Since the announcement by Cabot1 that post-mortem findings reveal a high percentage of incorrect clinical diagnoses, the question as to the reason is important. In many institutions special attention has been devoted to the problem, and in the city of New York it was made the subject of a municipal report.2 Recently, in London, a well-known graduate school invited thirty-four specialists to speak on common mistakes encountered in their particular fields. In a review of these lectures, Abrahams3 has presented an outline and analysis of the causes of error. It was, of course, surprising to find that the field of medicine could be divided into thirty-four specialties. A few decades ago such a series of lectures could include but five or six topics. To-day the chest is divided into the lungs and the heart, and, says Abrahams, “even the cardiac specialist exhibited a marked tendency to dichotomy, for a struggle between displaying his experiences as a clinical diagnostician and his skill as a mechanical cardiologist was manifest.”…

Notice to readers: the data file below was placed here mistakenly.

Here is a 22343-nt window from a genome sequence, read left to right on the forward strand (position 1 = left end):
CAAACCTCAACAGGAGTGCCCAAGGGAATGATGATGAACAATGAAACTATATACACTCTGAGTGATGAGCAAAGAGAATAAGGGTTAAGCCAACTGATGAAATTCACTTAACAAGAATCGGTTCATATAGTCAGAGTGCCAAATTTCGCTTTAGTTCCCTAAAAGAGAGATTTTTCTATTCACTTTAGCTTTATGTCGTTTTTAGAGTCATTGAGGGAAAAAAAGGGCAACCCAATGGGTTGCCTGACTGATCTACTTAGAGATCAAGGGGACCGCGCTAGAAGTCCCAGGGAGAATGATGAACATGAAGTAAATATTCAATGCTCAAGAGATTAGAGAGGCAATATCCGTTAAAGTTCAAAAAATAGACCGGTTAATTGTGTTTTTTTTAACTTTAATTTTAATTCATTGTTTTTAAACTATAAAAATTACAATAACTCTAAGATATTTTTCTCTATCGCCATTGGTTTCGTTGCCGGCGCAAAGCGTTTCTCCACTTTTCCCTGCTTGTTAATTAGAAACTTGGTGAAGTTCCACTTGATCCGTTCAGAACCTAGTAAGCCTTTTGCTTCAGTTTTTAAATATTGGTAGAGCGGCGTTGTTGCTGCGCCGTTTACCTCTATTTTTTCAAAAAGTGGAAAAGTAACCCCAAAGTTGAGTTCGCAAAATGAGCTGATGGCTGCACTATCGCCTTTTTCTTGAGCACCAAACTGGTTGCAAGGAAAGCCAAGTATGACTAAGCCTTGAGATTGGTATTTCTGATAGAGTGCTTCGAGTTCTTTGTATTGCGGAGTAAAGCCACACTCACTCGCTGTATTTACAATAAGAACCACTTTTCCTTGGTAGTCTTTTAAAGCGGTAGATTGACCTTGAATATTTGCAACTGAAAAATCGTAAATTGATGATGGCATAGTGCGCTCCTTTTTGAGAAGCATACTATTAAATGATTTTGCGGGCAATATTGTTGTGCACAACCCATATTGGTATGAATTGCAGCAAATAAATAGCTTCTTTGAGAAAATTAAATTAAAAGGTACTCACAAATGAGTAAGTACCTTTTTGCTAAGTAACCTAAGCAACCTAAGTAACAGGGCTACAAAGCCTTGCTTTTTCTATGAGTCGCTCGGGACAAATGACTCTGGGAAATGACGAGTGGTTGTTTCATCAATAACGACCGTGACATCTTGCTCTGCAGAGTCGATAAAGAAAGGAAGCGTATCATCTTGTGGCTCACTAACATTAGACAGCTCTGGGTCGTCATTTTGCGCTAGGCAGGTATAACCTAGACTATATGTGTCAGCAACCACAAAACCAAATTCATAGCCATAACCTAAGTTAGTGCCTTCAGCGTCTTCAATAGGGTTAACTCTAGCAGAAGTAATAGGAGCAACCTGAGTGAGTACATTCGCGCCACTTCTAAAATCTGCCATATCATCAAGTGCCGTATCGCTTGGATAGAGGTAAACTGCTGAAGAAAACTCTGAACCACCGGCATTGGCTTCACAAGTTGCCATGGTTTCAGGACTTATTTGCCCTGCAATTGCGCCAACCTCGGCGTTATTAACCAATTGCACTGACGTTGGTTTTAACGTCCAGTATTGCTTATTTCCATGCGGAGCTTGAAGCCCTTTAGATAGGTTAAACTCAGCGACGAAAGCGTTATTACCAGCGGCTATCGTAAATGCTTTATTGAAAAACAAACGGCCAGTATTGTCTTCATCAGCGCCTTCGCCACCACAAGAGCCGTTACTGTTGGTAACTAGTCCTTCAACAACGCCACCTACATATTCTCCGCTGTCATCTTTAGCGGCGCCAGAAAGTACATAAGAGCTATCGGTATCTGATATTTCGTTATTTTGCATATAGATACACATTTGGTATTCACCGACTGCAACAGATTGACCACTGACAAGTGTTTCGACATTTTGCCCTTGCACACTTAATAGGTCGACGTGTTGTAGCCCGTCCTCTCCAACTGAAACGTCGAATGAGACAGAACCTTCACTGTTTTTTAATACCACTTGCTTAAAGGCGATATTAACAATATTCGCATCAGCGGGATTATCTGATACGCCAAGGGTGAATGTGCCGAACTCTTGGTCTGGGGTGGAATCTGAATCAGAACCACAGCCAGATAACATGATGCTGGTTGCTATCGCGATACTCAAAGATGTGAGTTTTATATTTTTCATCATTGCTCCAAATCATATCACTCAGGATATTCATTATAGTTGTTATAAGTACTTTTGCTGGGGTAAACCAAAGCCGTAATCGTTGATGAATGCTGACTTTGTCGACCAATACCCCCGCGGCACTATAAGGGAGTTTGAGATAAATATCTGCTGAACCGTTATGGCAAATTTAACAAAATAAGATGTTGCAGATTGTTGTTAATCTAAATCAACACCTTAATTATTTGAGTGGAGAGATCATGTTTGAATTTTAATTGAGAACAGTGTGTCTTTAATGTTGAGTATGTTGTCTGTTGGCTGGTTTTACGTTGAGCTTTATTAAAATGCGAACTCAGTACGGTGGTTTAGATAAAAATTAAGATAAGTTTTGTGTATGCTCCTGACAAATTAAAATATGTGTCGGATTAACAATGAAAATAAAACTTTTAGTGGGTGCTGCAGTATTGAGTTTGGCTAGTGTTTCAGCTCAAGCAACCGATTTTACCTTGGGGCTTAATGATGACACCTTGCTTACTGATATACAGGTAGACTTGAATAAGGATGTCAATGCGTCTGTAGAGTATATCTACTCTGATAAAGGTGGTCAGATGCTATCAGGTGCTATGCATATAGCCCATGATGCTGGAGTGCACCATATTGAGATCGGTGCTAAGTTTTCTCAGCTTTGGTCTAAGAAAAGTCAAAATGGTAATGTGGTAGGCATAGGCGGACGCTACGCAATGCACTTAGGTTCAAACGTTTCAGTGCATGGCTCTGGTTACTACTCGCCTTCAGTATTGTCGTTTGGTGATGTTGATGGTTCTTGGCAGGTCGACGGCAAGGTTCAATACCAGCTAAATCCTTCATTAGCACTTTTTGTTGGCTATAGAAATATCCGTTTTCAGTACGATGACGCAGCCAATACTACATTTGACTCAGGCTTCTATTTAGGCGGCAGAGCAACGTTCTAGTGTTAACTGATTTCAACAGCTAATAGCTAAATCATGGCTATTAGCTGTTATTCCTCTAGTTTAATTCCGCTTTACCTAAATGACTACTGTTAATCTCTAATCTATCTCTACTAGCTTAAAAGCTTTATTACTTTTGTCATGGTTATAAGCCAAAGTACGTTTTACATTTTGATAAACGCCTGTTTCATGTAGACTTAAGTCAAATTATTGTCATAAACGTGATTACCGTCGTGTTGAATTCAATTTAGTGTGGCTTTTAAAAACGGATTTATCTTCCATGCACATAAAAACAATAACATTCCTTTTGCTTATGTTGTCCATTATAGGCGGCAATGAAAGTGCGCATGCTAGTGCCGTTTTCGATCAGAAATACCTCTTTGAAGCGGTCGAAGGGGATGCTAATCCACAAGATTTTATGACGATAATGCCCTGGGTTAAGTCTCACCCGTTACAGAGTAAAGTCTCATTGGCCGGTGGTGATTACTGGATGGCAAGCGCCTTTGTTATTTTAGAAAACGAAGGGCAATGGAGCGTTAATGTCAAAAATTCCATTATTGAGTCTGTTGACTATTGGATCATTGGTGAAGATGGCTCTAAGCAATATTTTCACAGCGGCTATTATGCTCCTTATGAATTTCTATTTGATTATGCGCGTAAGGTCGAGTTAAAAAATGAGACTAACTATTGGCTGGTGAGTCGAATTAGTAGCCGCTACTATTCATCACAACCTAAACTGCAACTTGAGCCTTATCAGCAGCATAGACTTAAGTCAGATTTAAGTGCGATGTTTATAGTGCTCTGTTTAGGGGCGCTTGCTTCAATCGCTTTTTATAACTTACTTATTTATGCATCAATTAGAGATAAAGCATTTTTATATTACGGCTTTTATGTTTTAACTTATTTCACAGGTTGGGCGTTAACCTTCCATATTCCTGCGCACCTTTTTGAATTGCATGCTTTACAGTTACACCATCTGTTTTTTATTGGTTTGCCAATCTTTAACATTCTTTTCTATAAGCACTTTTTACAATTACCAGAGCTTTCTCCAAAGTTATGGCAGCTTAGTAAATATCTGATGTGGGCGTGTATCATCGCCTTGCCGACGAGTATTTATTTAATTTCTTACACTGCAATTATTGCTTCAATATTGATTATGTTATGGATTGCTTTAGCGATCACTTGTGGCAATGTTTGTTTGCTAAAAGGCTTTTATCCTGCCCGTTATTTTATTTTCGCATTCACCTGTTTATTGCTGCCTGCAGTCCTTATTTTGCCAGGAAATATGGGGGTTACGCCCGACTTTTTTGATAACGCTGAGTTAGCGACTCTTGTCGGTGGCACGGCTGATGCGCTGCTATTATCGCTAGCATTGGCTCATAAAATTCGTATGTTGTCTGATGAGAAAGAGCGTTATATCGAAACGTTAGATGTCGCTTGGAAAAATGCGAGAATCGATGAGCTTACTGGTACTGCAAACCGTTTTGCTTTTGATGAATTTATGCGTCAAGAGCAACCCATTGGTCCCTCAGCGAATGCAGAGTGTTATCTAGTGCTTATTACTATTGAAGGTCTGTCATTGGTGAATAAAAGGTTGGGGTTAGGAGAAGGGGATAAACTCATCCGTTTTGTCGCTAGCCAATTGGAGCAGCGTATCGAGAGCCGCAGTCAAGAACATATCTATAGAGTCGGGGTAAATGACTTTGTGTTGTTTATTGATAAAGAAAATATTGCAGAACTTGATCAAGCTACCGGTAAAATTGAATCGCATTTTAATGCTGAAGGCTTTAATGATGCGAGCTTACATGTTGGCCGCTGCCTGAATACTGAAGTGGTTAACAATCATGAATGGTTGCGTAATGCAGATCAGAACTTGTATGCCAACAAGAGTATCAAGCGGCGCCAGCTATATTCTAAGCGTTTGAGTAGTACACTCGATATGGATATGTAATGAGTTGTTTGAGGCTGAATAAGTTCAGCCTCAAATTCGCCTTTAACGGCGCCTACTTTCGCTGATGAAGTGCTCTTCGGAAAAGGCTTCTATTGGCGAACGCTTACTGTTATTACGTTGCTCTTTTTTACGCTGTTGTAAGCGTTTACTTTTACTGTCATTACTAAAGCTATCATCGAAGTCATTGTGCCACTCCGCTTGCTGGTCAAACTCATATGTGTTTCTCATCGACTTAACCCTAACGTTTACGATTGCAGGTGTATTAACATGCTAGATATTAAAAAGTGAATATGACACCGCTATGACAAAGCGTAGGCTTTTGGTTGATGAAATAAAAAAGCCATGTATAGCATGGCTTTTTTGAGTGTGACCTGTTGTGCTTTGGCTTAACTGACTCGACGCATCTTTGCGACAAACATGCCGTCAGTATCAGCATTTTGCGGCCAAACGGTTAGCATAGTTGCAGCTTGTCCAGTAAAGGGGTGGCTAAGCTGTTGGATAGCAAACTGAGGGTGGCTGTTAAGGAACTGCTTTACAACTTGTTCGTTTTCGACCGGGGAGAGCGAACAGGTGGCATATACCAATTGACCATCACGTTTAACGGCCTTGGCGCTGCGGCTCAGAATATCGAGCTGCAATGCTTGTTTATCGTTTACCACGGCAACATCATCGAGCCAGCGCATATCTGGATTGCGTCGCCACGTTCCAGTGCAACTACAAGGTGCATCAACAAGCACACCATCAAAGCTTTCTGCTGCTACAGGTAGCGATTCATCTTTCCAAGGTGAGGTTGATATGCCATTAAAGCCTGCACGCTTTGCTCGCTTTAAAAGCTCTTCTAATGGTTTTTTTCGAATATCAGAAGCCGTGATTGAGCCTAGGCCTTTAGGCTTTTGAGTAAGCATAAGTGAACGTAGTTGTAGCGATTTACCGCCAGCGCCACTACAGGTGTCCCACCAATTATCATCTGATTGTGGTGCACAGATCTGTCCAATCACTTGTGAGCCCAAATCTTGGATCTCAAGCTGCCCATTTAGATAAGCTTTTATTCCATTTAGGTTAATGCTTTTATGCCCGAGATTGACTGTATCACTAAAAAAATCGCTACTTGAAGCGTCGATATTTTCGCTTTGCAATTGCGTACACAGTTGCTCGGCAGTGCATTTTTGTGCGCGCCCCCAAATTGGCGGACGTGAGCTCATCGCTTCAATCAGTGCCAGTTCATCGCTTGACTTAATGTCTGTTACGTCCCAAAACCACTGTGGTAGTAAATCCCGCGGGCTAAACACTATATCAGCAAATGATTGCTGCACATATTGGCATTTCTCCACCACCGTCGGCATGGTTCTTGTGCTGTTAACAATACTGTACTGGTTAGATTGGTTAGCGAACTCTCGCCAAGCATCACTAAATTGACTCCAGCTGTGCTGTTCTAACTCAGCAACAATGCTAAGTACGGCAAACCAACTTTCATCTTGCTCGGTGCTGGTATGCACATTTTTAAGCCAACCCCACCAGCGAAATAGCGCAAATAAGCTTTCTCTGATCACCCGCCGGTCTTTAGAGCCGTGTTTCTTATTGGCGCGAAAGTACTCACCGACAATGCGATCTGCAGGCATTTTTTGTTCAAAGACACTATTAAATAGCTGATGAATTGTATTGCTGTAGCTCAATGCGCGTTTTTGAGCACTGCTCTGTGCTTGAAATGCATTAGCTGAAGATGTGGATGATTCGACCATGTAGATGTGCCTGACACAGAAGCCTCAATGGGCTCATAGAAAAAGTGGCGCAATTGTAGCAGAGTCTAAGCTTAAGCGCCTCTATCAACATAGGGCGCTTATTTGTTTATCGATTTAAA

Why Physicians Err in Diagnosis. JAMA. 2015;313(12):1273. doi:10.1001/jama.2014.11660
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